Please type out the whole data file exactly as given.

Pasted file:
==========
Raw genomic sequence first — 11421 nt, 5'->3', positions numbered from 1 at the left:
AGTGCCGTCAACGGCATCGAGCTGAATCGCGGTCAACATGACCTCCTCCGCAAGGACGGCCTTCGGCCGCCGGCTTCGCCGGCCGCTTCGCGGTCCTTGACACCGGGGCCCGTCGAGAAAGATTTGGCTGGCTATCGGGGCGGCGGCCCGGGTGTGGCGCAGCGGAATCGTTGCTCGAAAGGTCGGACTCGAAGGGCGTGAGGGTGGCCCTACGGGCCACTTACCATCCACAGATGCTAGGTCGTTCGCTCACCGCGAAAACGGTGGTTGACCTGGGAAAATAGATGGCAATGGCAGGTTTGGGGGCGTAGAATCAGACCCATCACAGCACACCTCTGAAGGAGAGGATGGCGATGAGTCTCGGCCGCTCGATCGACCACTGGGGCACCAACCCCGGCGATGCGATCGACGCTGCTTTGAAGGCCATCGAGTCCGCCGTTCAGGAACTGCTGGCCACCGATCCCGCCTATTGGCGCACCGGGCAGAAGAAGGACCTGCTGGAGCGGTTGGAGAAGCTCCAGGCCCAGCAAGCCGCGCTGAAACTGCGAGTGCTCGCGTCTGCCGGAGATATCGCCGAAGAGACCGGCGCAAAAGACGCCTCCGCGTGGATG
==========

Raw genomic sequence first — 11421 nt, 5'->3', positions numbered from 1 at the left:
AGTGCCGTCAACGGCATCGAGCTGAATCGCGGTCAACATGACCTCCTCCGCAAGGACGGCCTTCGGCCGCCGGCTTCGCCGGCCGCTTCGCGGTCCTTGACACCGGGGCCCGTCGAGAAAGATTTGGCTGGCTATCGGGGCGGCGGCCCGGGTGTGGCGCAGCGGAATCGTTGCTCGAAAGGTCGGACTCGAAGGGCGTGAGGGTGGCCCTACGGGCCACTTACCATCCACAGATGCTAGGTCGTTCGCTCACCGCGAAAACGGTGGTTGACCTGGGAAAATAGATGGCAATGGCAGGTTTGGGGGCGTAGAATCAGACCCATCACAGCACACCTCTGAAGGAGAGGATGGCGATGAGTCTCGGCCGCTCGATCGACCACTGGGGCACCAACCCCGGCGATGCGATCGACGCTGCTTTGAAGGCCATCGAGTCCGCCGTTCAGGAACTGCTGGCCACCGATCCCGCCTATTGGCGCACCGGGCAGAAGAAGGACCTGCTGGAGCGGTTGGAGAAGCTCCAGGCCCAGCAAGCCGCGCTGAAACTGCGAGTGCTCGCGTCTGCCGGAGATATCGCCGAAGAGACCGGCGCAAAAGACGCCTCCGCGTGGATG